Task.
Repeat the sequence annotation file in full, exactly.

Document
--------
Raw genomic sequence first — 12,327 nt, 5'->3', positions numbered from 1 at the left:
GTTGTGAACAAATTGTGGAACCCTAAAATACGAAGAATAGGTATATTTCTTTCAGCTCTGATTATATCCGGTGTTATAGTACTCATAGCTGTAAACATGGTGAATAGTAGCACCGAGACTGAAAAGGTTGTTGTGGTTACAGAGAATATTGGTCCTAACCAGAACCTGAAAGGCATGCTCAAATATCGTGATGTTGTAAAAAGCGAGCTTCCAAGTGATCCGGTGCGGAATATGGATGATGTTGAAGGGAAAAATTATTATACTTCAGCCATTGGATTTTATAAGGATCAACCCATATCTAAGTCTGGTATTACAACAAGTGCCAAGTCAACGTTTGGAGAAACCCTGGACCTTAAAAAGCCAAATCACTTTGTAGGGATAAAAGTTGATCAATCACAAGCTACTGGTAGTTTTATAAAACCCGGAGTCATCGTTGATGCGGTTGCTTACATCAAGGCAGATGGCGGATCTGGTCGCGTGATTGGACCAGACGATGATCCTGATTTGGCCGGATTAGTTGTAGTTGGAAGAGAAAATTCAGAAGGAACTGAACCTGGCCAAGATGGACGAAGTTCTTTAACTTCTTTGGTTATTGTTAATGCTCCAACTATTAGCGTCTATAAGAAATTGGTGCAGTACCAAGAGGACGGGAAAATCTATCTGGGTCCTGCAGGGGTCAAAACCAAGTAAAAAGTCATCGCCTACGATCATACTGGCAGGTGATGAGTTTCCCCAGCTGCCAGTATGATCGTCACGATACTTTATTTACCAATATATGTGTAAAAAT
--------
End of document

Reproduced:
Raw genomic sequence first — 12,327 nt, 5'->3', positions numbered from 1 at the left:
GTTGTGAACAAATTGTGGAACCCTAAAATACGAAGAATAGGTATATTTCTTTCAGCTCTGATTATATCCGGTGTTATAGTACTCATAGCTGTAAACATGGTGAATAGTAGCACCGAGACTGAAAAGGTTGTTGTGGTTACAGAGAATATTGGTCCTAACCAGAACCTGAAAGGCATGCTCAAATATCGTGATGTTGTAAAAAGCGAGCTTCCAAGTGATCCGGTGCGGAATATGGATGATGTTGAAGGGAAAAATTATTATACTTCAGCCATTGGATTTTATAAGGATCAACCCATATCTAAGTCTGGTATTACAACAAGTGCCAAGTCAACGTTTGGAGAAACCCTGGACCTTAAAAAGCCAAATCACTTTGTAGGGATAAAAGTTGATCAATCACAAGCTACTGGTAGTTTTATAAAACCCGGAGTCATCGTTGATGCGGTTGCTTACATCAAGGCAGATGGCGGATCTGGTCGCGTGATTGGACCAGACGATGATCCTGATTTGGCCGGATTAGTTGTAGTTGGAAGAGAAAATTCAGAAGGAACTGAACCTGGCCAAGATGGACGAAGTTCTTTAACTTCTTTGGTTATTGTTAATGCTCCAACTATTAGCGTCTATAAGAAATTGGTGCAGTACCAAGAGGACGGGAAAATCTATCTGGGTCCTGCAGGGGTCAAAACCAAGTAAAAAGTCATCGCCTACGATCATACTGGCAGGTGATGAGTTTCCCCAGCTGCCAGTATGATCGTCACGATACTTTATTTACCAATATATGTGTAAAAAT